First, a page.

I am a keen supporter of the competitive system, but as in this case the highest health qualifications will not be likely to be met, I cannot favour imports of milk. Support of the high quality of this country's milk industry, with its doorstep delivery service, is my reason for backing the Prayer of the noble Lord, Lord Graham of Edmonton, tonight.

7.59 p.m.

Lord Dunleath

My Lords, in rising to support the noble Lord, Lord Graham, I must declare an interest because I am a dairy farmer. I should also say that I rise in a mood of some surprise, and indeed bewilderment, because, as has been pointed out, for something like two years Her Majesty's Government succeeded in resisting imports of UHT milk—it has been called "unbelievably horrible tasting milk"—on what was a fairly flimsy argument. I congratulate them on having done so, because I always salute people who can sustain causes on flimsy arguments. At least they were able to put off the evil day.

The funny thing is that, having been successful in so doing, they have now given in against the background of a much stronger argument. I have written in my notes the word "capitulate", but it would be wrong to quote that because they did not capitulate. Her Majesty's Government went further than they were requested to do by allowing frozen, pasteurised cream to be included in the regulations. Where as it would have been difficult for us now to have sustained an argument against UHT milk, there is every strong argument for resisting the importation of frozen, pasteurised cream.

Whereas we would much rather not have importation of UHT milk, what would be far more serious would be the precedent having been set that frozen, pasteurised cream can be admitted, the logical conclusion is that pasteurised whole milk could be admitted, and the pasteurisation process, as I think has been pointed out and as your Lordships will know, only destroys a proportion of the micro-organisms and the process of freezing does nothing but put them into cold storage. Once the product is unfrozen, those same micro-organisms are reactivated once again.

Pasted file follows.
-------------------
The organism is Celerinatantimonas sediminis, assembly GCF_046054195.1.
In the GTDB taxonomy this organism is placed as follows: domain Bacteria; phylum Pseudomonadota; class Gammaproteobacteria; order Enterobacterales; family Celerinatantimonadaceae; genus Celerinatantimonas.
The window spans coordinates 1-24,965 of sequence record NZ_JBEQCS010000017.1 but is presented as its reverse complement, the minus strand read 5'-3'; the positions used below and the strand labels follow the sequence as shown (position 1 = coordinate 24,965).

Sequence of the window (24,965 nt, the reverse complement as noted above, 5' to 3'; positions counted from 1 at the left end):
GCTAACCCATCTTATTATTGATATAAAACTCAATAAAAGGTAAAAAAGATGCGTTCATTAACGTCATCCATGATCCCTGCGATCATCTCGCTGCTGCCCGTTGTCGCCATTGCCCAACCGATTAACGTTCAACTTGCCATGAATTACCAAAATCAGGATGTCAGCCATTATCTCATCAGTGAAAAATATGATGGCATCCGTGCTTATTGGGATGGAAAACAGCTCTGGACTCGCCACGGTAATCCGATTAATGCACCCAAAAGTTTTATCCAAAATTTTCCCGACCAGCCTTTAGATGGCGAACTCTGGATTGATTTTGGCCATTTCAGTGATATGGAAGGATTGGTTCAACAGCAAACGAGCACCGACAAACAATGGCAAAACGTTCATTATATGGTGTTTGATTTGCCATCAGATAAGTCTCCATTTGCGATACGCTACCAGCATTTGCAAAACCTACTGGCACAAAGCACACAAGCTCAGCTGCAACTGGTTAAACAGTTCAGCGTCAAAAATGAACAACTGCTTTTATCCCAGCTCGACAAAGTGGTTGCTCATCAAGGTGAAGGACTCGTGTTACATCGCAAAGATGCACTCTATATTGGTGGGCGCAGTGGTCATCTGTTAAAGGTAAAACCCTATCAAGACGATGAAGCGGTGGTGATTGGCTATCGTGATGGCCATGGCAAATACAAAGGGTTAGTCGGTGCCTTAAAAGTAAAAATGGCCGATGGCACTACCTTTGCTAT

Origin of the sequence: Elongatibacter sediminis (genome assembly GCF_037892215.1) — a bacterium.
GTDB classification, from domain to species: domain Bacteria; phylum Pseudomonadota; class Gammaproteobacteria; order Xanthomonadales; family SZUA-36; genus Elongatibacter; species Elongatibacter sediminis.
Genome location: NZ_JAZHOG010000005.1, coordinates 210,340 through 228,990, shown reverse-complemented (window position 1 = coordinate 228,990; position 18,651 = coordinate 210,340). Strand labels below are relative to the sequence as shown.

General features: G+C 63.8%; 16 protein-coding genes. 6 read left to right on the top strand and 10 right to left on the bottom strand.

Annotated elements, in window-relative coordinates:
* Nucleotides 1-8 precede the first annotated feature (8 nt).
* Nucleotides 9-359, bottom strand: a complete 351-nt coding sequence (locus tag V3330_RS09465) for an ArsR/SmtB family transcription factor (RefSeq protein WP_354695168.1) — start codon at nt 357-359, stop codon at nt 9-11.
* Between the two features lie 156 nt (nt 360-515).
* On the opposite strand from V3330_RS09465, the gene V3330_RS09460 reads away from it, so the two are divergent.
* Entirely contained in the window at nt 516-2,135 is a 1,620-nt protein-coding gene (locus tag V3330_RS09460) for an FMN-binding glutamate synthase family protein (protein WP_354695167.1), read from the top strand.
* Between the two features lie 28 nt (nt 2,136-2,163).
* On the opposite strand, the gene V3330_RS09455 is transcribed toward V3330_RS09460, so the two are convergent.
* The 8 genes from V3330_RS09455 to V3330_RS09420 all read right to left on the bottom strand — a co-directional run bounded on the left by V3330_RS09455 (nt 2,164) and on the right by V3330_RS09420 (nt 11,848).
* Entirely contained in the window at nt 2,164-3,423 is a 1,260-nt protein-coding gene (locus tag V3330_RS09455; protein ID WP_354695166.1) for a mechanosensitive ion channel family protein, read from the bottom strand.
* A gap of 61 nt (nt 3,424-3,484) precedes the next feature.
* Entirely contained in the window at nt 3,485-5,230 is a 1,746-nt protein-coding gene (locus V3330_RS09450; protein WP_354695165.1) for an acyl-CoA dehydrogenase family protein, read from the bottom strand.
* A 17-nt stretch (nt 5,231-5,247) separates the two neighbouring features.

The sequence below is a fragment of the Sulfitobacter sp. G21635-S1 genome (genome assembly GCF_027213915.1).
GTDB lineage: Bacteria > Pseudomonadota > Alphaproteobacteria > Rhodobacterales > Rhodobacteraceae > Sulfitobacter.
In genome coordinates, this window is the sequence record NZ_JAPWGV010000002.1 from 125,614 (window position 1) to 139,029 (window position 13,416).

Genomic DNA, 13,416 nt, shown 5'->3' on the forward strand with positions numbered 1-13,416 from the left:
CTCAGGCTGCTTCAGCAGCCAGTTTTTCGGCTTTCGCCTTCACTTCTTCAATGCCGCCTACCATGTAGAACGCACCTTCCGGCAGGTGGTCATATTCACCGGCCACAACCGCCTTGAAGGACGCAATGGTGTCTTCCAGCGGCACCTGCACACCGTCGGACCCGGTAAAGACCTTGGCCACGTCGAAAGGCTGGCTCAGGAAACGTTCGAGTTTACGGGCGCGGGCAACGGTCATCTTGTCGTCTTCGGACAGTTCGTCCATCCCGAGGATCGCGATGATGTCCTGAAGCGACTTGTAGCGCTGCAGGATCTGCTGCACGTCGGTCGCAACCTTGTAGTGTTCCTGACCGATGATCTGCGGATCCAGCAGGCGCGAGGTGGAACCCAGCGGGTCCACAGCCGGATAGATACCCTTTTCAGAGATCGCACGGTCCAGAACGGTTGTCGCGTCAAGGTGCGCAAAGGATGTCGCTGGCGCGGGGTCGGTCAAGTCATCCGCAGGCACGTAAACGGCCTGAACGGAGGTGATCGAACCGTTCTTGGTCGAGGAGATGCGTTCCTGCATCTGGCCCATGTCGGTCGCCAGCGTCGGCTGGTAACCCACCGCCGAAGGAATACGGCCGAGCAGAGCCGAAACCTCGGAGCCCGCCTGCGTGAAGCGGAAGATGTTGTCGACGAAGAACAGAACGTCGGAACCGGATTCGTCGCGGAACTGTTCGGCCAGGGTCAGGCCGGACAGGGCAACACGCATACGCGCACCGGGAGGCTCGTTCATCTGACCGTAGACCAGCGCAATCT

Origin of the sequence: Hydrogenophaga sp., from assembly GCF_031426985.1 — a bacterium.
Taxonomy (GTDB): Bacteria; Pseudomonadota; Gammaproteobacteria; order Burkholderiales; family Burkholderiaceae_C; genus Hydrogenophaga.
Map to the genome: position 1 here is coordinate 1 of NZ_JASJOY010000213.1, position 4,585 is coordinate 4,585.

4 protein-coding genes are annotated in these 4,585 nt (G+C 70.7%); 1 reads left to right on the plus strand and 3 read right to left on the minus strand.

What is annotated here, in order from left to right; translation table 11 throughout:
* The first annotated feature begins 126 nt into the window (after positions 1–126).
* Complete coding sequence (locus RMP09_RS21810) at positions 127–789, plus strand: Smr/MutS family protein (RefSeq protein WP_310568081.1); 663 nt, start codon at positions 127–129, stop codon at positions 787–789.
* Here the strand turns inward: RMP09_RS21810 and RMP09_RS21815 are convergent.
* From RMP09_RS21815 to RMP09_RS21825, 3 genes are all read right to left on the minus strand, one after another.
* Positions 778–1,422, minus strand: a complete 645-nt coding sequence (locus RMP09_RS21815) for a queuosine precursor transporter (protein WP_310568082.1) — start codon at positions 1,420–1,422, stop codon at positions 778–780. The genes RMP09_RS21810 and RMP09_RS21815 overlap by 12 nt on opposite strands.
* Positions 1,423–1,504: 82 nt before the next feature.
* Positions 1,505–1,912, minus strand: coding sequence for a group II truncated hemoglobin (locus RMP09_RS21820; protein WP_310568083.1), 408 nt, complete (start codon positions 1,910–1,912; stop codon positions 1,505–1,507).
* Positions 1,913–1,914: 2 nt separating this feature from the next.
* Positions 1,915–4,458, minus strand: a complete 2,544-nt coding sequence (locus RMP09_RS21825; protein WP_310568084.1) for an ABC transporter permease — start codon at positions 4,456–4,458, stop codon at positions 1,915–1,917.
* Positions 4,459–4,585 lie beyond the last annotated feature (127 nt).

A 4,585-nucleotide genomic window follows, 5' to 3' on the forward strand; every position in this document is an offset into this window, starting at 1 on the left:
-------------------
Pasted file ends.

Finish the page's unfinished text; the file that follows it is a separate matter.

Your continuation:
What concerns me particularlyis the danger that admission of frozen, pasteurised cream and possibly ultimately pasteurised whole milk from outside the United Kingdom will pose a threat not only to public health but also to the animal health status. I should perhaps mention that in Northern Ireland this poses a particular threat because of the land frontier that we have with the Republic of Ireland.

The Minister in another place said that there would not be frozen, pasteurised cream admitted from EEC countries where foot and mouth disease was endemic. To the best of my knowledge there are few EEC countries where foot and mouth is not endemic, with the exception of the Republic of Ireland. That would tend to indicate that the preponderance of imports of this product would be from the Republic of Ireland. Health status of animals in the Republic is not as high. Even though they have not got the same foot and mouth problem, in other respects it is not as high as it is in Northern Ireland. There are two standards of hygiene: one for liquid consumption and the other for manufacturing. What I should like to ask is, how can this be properly policed?

It has been stated that there will be three points of access from the Republic to Northern Ireland. One of them was stated to be Armagh. In another place last week, the question was asked how could a point of access be Armagh in view of the fact that Armagh is not on the border? I understood from another source that in fact Middletown was to be the point of access. But, as noble Lords may be aware, Middletown is bang in the middle of the "bandit country" in South Armagh. I should be interested to know how this particular operation could be policed.